I'd been meaning to see the Lichtenstein exhibition since I first heard about it, but in the end I almost missed it, only getting in because kind friends lent me their membership card so I could skip the queue.
I love all the comic panel images, but there was plenty on display I hadn't seen before. I particularly liked the seascapes, and a perfect Mondrian pastiche with the trademark Benday dots making up the coloured square. Another woman and I saw this one at the same time and simultaneously laughed out loud.
Right at the end I discovered I'd missed the room with Whaam! and all the other famous comic book stuff in - I'd glimpsed it off to one side, but assumed it was being saved till last as a special treat. It wasn't, and I had to go all the way back. Worth it, though.
Saturday: James Salter at the South Bank
In 2007 I bought a novel called The Hunters by James Salter. I'd heard of neither book nor author, but it had aeroplanes on the cover and I wanted something to take on an upcoming holiday. The first clue that I had something special was when a colleague, whose judgement I trusted because he was a huge J. G. Ballard fan, pounced on it and started raving about it. I read it all round Germany, and on my return pressed it on everyone I could think of. Salter, like the hero of his novel, was in the Korean war flying F-86 Sabres, so all the details ring true, and he is also a brilliant writer.
When I saw that the author was talking about his new and probably last novel, All That Is, as part of the South Bank Literary Festival, I bought a ticket straight away. The guy is 87 and lives in the USA, so how many chances was I going to get?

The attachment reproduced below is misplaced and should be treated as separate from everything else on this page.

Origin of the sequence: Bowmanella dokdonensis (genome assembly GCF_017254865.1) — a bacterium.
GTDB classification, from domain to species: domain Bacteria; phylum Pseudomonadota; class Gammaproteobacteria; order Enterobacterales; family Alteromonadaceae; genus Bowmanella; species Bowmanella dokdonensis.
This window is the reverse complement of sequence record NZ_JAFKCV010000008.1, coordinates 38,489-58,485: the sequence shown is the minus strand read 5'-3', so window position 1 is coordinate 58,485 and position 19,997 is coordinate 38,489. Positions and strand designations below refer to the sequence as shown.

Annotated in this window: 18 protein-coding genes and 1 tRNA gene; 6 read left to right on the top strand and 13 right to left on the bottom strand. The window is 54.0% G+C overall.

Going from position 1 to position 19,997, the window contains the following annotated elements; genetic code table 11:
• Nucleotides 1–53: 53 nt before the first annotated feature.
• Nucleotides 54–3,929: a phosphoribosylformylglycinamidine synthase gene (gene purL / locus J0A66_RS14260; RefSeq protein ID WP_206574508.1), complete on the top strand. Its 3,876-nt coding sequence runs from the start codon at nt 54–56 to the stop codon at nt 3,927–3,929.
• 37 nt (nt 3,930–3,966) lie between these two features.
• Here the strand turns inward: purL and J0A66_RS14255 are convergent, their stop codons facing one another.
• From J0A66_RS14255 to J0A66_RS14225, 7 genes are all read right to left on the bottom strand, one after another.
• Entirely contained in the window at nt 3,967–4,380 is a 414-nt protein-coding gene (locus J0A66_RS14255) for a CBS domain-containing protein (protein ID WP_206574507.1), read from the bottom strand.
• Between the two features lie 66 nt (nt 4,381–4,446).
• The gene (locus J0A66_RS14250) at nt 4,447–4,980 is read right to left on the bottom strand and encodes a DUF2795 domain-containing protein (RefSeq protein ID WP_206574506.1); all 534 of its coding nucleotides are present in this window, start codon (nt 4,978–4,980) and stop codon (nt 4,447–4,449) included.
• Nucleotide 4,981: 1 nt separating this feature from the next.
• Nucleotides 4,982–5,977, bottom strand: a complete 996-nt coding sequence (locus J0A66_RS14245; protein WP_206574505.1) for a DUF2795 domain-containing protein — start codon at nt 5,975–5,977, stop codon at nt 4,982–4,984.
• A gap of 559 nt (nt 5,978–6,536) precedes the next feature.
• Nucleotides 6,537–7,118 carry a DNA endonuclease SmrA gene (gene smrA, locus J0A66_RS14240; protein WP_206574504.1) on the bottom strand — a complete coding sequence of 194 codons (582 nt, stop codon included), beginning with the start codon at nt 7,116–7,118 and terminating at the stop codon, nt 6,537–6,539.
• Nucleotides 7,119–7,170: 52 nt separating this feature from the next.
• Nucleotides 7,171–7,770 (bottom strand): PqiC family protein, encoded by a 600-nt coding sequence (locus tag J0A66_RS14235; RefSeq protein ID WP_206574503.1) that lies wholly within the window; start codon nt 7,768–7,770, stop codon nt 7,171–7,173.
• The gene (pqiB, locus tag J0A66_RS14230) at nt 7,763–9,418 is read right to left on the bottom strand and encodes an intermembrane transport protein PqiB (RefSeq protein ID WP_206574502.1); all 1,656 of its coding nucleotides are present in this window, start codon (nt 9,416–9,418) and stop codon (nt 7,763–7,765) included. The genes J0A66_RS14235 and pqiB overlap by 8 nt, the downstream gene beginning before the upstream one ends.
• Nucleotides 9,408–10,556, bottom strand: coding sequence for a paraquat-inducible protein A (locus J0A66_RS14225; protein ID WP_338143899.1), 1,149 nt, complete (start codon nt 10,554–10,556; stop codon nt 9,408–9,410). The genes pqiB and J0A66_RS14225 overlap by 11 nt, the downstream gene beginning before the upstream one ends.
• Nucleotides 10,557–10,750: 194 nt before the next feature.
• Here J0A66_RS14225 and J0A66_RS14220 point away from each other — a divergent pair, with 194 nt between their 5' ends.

I haven't read the new one, a decades-spanning story about a man born in the same year as Salter, 1925, but from the onstage discussion with a member of the South Bank staff, there's an awful lot of sex in it.
"Have you had that much sex?" asked the interviewer.
"More," Salter replied.
Then he read a passage about blow jobs which was easily the best depiction of oral sex in literature I have ever encountered.
Afterwards I queued to have my paperback Hunters signed. Handing it over, I blurted out "What was it like flying Sabres?", a topic mysteriously not covered during the interview or subsequent Q&A.
"Oh, I can't tell you in one word," he said. "It's a kick, that's what it is. It's wonderful."
What a guy.
A cool coincidence
On Friday I found myself wondering what kind of aircraft is depicted in Whaam!. A little googling revealed the consensus that the Whaam! plane looks more like a Mustang than anything else, but is more likely an idealised artistic impression of a fighter. The aircraft in the original comic panel from All-American Men of War, however, is an F-86 Sabre.